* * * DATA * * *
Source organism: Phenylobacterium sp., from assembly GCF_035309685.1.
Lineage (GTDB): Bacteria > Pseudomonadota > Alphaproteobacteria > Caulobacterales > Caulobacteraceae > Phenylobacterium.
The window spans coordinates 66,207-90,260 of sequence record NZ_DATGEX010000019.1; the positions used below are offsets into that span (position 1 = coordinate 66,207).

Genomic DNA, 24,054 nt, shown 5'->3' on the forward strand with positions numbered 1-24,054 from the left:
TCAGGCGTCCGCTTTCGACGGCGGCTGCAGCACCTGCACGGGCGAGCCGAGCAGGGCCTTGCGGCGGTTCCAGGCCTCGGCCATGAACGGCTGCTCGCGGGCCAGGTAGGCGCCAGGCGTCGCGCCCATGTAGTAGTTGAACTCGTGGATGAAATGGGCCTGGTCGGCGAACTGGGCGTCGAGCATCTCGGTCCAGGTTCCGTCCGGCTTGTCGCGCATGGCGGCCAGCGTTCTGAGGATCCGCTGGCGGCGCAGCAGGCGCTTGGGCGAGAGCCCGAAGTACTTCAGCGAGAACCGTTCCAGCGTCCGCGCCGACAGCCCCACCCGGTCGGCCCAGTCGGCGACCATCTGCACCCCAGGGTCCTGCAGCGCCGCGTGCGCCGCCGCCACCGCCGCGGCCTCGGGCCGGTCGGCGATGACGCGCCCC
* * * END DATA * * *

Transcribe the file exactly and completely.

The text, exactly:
Source organism: Phenylobacterium sp., from assembly GCF_035309685.1.
Lineage (GTDB): Bacteria > Pseudomonadota > Alphaproteobacteria > Caulobacterales > Caulobacteraceae > Phenylobacterium.
The window spans coordinates 66,207-90,260 of sequence record NZ_DATGEX010000019.1; the positions used below are offsets into that span (position 1 = coordinate 66,207).

Genomic DNA, 24,054 nt, shown 5'->3' on the forward strand with positions numbered 1-24,054 from the left:
TCAGGCGTCCGCTTTCGACGGCGGCTGCAGCACCTGCACGGGCGAGCCGAGCAGGGCCTTGCGGCGGTTCCAGGCCTCGGCCATGAACGGCTGCTCGCGGGCCAGGTAGGCGCCAGGCGTCGCGCCCATGTAGTAGTTGAACTCGTGGATGAAATGGGCCTGGTCGGCGAACTGGGCGTCGAGCATCTCGGTCCAGGTTCCGTCCGGCTTGTCGCGCATGGCGGCCAGCGTTCTGAGGATCCGCTGGCGGCGCAGCAGGCGCTTGGGCGAGAGCCCGAAGTACTTCAGCGAGAACCGTTCCAGCGTCCGCGCCGACAGCCCCACCCGGTCGGCCCAGTCGGCGACCATCTGCACCCCAGGGTCCTGCAGCGCCGCGTGCGCCGCCGCCACCGCCGCGGCCTCGGGCCGGTCGGCGATGACGCGCCCC